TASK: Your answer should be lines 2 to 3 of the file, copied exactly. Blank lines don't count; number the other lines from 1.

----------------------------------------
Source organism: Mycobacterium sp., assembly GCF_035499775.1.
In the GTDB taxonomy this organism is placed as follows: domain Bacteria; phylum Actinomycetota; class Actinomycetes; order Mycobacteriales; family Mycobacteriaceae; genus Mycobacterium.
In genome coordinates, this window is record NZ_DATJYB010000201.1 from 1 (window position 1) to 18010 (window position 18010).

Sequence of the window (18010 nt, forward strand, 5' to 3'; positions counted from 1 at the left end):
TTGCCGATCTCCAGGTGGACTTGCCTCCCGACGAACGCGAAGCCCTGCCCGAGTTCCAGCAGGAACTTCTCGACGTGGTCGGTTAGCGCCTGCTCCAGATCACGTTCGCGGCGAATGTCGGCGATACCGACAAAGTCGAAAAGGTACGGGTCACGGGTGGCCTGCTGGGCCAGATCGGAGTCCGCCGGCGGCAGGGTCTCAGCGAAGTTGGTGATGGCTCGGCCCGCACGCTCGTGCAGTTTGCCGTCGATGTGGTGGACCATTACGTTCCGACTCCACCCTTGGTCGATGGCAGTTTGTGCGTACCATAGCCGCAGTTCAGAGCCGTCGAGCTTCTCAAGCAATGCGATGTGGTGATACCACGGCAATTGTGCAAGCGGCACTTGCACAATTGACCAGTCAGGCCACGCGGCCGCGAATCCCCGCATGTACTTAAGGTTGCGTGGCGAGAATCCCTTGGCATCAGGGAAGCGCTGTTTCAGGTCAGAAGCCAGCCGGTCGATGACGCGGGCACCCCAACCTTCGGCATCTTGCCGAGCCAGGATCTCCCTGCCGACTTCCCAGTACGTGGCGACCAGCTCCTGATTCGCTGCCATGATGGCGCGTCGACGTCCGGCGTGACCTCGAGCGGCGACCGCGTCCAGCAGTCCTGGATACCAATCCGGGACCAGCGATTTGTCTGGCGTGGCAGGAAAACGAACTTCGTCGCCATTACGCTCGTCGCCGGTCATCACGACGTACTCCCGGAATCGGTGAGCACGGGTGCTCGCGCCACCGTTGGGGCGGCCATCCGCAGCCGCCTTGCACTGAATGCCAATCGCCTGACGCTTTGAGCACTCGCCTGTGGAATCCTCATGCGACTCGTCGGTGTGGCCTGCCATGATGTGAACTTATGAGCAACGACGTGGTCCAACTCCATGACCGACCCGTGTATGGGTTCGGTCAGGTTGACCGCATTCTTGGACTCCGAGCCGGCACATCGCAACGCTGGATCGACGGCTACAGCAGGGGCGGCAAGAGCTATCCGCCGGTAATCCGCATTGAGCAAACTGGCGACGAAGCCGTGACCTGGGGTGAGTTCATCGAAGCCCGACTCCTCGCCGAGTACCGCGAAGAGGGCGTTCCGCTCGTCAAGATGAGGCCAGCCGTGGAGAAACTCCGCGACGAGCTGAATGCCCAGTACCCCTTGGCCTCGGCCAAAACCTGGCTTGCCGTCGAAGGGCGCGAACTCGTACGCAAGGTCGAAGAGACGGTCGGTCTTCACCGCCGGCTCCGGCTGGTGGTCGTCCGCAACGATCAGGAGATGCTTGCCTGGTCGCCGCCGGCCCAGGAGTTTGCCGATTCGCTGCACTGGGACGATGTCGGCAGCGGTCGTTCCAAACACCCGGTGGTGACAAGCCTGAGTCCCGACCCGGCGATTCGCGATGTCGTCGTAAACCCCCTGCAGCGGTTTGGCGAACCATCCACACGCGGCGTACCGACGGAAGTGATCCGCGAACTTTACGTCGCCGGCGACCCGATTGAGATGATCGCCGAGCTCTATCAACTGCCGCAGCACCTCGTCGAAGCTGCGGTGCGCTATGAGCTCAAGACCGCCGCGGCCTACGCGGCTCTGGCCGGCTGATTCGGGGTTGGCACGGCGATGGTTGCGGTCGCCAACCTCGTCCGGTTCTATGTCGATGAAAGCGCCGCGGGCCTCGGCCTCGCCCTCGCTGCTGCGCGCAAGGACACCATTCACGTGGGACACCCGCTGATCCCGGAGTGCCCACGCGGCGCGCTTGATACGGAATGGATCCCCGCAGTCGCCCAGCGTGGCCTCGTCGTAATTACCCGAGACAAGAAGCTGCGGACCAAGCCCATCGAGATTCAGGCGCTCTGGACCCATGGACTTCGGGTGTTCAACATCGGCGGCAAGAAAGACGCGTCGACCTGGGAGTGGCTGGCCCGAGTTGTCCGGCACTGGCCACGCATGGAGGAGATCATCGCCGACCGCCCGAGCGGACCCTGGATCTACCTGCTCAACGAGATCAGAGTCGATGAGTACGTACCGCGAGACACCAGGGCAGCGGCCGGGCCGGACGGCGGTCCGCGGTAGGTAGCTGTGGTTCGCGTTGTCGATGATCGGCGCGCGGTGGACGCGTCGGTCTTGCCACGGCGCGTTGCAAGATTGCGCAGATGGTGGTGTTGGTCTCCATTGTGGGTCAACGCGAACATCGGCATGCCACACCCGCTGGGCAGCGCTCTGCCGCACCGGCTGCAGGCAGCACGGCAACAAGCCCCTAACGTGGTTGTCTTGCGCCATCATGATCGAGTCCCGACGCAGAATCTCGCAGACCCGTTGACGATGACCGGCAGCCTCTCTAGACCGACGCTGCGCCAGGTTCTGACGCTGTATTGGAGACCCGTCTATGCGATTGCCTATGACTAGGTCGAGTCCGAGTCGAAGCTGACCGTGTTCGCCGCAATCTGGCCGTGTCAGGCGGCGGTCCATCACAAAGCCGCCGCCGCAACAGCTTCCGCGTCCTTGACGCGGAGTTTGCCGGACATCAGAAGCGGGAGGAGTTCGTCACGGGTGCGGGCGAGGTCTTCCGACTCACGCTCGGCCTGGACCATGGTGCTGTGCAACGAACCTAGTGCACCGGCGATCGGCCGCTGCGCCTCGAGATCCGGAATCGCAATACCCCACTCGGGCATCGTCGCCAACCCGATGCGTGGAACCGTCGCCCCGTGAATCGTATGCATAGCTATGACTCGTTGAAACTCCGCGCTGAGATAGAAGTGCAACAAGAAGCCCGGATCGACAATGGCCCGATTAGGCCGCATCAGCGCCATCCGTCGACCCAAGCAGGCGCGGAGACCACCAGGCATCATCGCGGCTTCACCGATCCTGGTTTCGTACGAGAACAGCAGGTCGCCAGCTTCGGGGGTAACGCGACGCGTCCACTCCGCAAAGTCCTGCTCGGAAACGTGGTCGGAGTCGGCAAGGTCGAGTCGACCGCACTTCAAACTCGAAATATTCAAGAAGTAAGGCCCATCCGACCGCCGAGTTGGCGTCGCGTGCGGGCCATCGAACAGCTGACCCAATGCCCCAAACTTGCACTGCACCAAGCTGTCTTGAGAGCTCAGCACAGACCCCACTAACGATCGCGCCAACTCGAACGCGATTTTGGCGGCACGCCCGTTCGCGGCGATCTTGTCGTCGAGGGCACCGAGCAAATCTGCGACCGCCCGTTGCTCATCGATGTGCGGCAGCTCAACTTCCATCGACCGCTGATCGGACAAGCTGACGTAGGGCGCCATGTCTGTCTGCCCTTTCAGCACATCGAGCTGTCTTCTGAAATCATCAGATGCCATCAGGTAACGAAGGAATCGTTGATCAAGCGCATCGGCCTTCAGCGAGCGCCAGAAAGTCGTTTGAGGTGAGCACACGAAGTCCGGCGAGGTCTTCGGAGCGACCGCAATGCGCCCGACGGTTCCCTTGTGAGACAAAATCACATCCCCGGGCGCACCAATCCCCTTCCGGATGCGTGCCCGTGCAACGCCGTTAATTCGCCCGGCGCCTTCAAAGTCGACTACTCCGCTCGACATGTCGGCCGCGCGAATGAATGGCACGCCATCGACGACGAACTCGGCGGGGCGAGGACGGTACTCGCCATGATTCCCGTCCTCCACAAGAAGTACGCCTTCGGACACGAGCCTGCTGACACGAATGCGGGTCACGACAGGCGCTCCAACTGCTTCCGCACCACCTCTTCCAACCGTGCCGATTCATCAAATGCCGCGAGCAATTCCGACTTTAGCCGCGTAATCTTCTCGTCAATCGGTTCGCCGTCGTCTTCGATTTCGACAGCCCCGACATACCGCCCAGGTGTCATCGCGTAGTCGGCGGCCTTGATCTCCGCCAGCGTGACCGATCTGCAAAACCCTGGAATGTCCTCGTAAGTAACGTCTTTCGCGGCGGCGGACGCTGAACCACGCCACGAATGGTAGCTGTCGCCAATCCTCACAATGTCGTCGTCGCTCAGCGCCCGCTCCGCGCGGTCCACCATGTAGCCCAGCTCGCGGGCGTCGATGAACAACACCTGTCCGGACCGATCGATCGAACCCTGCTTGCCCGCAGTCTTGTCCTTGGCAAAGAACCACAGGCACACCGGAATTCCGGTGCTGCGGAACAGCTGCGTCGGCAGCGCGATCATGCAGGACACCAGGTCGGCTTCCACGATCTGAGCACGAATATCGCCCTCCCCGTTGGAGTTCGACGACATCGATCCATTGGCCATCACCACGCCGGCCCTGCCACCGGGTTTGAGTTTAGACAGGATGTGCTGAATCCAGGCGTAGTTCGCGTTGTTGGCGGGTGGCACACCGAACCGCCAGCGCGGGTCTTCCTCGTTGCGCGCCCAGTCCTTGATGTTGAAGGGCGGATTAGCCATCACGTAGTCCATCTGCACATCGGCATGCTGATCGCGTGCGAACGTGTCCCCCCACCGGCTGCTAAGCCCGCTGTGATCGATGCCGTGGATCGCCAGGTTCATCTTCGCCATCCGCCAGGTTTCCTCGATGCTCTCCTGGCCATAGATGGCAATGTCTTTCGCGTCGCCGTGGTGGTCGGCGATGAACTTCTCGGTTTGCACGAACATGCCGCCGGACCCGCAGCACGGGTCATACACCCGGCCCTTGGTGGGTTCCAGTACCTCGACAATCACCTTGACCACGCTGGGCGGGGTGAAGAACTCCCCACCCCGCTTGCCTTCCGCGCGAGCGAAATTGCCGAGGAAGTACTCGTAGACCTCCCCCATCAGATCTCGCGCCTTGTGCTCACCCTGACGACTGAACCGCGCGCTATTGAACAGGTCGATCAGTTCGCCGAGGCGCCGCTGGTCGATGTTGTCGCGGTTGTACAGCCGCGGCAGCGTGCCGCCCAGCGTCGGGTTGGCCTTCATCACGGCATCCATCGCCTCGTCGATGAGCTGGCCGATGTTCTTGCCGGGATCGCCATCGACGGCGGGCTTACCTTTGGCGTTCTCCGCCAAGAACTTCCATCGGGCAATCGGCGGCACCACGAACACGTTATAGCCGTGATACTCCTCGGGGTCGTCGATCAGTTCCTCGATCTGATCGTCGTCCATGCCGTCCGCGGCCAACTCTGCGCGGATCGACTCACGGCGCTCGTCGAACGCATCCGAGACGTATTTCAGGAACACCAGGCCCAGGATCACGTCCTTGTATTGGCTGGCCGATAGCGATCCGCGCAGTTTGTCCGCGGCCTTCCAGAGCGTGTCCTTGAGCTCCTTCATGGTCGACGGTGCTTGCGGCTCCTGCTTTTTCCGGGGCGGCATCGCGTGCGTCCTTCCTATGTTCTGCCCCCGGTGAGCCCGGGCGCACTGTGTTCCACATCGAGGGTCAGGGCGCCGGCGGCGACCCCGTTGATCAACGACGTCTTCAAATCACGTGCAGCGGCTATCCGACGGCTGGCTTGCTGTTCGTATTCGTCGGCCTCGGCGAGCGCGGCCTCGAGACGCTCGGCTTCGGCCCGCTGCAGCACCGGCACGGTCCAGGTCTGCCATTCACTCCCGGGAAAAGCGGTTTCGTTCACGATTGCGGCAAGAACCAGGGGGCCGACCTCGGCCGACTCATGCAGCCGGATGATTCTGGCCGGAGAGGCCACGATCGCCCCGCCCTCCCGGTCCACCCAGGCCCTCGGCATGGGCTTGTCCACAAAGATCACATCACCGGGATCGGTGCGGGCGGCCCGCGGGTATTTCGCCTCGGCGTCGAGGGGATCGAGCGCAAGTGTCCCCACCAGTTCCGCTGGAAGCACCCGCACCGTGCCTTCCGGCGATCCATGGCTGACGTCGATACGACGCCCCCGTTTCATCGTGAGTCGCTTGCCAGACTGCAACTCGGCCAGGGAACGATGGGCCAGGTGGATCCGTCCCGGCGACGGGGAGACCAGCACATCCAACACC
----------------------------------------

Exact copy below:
In the GTDB taxonomy this organism is placed as follows: domain Bacteria; phylum Actinomycetota; class Actinomycetes; order Mycobacteriales; family Mycobacteriaceae; genus Mycobacterium.
In genome coordinates, this window is record NZ_DATJYB010000201.1 from 1 (window position 1) to 18010 (window position 18010).